So as I mentioned in my guest post over at Debt Roundup a couple weeks ago, the hubby and I have recently decided to crank it up to turbo mode on our student loan repayment. For years we have been pretty complacent about paying off our student loans, since after we graduated school we consolidated and refinanced them to interest rates of 2.5% and 3.5%. Given these great interest rates, for years we have been telling ourselves that we are better off investing any spare cash we have, since we could likely make better returns by putting more in our retirement accounts, saving for a rental property, etc.
That is probably mathematically true. In a way, the decision to turn away from this mindset and turn toward a debt repayment mindset was a difficult one because of the math. But in a way it was incredibly easy because we have been calculating our net worth since 2010 and guess what? Even though our net worth has been increasing, our debt has really not been decreasing by that much. That is quite disheartening to see. Looking over our financial statement, it is clear that if we do not take action now we will be paying these stupid loans off for the better part of the next two decades.
TWO DECADES! That’s way too long to have student loans hanging over your head, in my opinion. That does not sit well with us because for as long as we are in debt, I think we will feel like we are in debt. We will feel chained to our jobs. We will feel like we can’t do certain things because of our debt. Most importantly, we will never reach our dream of financial independence while we are in debt.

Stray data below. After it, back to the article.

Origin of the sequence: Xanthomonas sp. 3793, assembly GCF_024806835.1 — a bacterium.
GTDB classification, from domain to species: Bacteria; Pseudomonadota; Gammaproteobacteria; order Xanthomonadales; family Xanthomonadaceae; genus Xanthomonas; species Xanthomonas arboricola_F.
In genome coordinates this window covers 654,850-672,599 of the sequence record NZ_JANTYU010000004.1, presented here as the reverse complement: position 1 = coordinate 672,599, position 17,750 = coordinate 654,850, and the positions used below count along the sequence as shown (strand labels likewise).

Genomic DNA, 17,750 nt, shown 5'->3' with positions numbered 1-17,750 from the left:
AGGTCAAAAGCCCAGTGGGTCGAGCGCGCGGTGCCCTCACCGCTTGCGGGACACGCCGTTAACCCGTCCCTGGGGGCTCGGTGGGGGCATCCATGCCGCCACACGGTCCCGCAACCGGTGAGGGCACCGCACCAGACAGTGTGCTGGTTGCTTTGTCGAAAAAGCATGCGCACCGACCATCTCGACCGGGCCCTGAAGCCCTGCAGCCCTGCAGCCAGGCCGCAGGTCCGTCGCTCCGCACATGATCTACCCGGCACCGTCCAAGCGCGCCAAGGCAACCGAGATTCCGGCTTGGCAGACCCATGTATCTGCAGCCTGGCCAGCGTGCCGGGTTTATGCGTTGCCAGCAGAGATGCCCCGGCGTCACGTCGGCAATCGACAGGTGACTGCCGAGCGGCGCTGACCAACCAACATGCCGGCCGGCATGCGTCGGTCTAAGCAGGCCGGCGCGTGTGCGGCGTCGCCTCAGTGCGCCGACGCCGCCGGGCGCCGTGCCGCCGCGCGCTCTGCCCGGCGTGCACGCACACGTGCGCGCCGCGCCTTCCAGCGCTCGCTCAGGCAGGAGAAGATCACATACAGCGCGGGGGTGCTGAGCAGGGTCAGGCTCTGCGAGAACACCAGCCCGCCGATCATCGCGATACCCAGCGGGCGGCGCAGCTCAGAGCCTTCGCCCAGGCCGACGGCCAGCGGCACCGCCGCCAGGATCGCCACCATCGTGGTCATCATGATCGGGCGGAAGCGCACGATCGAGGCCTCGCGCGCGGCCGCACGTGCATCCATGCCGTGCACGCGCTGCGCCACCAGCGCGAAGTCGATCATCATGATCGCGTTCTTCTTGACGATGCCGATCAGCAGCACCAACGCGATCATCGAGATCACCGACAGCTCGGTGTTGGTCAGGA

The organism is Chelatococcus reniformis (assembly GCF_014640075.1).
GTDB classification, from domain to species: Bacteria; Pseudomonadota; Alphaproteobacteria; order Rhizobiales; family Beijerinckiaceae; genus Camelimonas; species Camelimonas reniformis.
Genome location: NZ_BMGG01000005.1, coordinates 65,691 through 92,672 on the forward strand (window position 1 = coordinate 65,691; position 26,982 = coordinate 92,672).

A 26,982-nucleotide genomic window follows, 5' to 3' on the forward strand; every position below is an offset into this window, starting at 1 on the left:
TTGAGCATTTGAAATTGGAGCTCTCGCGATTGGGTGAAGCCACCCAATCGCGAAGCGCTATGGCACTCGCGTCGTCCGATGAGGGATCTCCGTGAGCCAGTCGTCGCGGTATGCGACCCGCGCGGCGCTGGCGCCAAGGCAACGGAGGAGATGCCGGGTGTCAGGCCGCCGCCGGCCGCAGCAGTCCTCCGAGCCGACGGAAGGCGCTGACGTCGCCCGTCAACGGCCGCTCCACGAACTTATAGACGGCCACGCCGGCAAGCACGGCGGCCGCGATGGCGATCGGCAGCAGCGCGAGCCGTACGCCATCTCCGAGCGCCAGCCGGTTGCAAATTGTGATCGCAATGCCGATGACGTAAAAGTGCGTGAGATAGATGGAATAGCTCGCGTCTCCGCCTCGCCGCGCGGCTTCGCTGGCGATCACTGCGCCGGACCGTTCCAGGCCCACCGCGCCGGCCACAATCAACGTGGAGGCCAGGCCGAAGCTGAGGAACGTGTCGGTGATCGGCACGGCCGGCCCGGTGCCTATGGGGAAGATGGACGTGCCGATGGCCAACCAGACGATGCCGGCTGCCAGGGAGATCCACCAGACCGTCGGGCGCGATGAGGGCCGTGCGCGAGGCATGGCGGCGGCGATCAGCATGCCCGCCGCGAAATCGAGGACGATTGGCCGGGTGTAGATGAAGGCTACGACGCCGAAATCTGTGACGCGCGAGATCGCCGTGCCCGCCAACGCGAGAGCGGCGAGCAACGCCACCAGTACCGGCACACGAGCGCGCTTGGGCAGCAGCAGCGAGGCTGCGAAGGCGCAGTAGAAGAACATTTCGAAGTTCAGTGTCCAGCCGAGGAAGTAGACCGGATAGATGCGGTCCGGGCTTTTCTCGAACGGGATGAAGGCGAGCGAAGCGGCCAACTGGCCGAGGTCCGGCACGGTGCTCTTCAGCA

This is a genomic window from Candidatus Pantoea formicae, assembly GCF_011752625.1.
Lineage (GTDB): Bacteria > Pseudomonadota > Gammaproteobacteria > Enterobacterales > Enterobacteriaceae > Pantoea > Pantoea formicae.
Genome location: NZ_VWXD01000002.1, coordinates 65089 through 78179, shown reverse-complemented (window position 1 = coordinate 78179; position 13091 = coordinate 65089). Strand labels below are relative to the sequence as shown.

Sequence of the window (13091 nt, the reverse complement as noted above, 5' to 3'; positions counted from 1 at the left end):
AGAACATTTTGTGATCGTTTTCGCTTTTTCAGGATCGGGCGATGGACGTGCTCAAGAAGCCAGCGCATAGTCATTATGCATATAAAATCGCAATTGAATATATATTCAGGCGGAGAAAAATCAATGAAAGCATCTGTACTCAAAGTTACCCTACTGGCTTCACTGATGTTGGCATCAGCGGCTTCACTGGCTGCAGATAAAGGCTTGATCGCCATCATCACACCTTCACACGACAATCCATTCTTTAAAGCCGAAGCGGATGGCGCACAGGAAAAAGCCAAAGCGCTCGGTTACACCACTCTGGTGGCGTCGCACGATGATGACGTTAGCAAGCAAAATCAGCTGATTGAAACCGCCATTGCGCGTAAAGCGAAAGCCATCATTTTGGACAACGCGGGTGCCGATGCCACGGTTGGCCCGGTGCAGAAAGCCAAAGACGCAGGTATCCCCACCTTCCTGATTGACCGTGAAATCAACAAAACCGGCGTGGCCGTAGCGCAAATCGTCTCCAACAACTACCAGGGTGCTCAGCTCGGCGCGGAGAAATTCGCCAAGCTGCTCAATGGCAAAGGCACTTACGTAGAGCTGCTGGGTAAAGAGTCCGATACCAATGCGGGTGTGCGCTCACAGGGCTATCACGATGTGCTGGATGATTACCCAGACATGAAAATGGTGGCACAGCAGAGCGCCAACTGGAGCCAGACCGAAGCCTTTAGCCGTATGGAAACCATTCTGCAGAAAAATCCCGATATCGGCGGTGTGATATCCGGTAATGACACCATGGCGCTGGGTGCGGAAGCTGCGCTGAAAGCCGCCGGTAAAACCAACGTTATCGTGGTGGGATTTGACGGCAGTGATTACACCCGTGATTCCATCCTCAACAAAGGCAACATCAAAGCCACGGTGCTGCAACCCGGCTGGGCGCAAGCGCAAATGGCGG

We have so many dreams that we want to see happen. We want to have children. We want to move back to our favorite place. We want to become financially independent so we can live the way we want to live and have more freedom to do the things we want to do. Allowing this debt to hang around is not going to do anything positive for our lives and will certainly not help us achieve these dreams any faster. So even though mathematically-minded folks may argue that we could come out better in the long run by continuing to invest any spare cash, at this point we are going to say screw the math and work on getting out of debt. The more we’ve been thinking about it, talking about it, and blogging about it, the more we want it. Stay tuned for updates on how things are going as we embark on the debt freedom journey!
Has anyone else out there been in a situation where mathematically it may have “made more sense” to stay in debt? What did you do about it?
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